The weathering resistance of paving tiles is one of the important signs of durability of sintered tiles. The requirements for the weathering resistance of bricks should be determined according to the weathering degree of each region (for the regional division of weathering degree, see GB / T5101-1998). The weathering resistance of bricks is usually divided into three goals: frost resistance, water absorption and fullness coefficient. Freezing resistance means that after 15 freeze-thaw cycles, no frost damage such as cracks, delamination, peeling, chipping, and corner loss occurs; and the weight loss rate is less than 2%, and the strength loss rate is less than the regular value. Water absorption refers to the weight water absorption for 24 hours of soaking at room temperature. The fullness coefficient refers to the ratio of the water absorption rate at room temperature to 24h and the boiling water absorption rate at 5h.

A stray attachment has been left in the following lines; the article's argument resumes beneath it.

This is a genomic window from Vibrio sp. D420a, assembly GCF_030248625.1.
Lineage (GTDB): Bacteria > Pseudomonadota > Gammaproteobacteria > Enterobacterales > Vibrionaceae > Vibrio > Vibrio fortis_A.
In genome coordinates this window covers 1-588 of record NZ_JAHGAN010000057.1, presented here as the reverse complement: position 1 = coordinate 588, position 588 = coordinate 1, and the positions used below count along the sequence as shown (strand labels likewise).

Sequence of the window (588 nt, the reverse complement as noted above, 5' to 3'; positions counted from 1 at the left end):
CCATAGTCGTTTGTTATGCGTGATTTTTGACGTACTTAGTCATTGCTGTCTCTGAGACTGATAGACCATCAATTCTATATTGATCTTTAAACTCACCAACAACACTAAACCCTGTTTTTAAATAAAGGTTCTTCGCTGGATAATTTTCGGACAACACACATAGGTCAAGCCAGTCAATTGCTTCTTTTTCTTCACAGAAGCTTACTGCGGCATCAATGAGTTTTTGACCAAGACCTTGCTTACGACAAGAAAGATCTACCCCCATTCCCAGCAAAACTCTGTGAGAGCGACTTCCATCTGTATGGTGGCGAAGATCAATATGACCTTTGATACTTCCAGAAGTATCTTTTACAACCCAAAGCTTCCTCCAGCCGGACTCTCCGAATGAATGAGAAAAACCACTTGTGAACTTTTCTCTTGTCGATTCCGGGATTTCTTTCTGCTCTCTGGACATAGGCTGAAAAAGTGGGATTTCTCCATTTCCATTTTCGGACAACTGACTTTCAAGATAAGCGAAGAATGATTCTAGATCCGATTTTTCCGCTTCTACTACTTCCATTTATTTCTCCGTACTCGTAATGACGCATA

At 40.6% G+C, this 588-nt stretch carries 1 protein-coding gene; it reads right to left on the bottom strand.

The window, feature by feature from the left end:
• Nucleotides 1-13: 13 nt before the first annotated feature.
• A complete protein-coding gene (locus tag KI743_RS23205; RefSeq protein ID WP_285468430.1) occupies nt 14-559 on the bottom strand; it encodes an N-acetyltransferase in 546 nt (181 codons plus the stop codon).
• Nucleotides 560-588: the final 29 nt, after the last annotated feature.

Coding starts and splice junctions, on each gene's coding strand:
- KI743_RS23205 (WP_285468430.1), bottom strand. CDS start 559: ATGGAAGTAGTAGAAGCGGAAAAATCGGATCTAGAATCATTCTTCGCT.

Generally, the anti-weathering function of the brick is judged by the goals of frost resistance, water absorption and fullness coefficient. National standard (GB5101-2003) rules, according to the province where the project is located, put forward different requirements on the weathering resistance of the brick (water absorption, fullness coefficient and frost resistance). The provinces of Northeast, Northwest, and North China are classified as severely weathered areas. Henan Province and areas south of the Yellow River are classified as non-severely weathered areas. Bricks in Northeast, Inner Mongolia, and Xinjiang (particularly severely weathered areas) must be subjected to freeze-thaw experiments. The weathering resistance of bricks in other provinces and regions is identified by water absorption and fullness coefficient. When the rules of the table are met, the freeze-thaw experiment may be omitted and the weathering-resistant function is qualified. Otherwise, the above-mentioned freeze-thaw experiment must be performed. Sintered bricks are mainly used for load-bearing walls, columns, arches, chimneys, trenches, foundations, etc. of masonry construction projects, and sometimes for small water conservancy projects, such as gate piers, culverts, aqueducts, retaining walls, etc. The effect of mortar properties on the strength of brickwork. Before masonry, the bricks must be wetted with water in advance. The reason is that the water absorption of the bricks is large, generally 15% to 20%.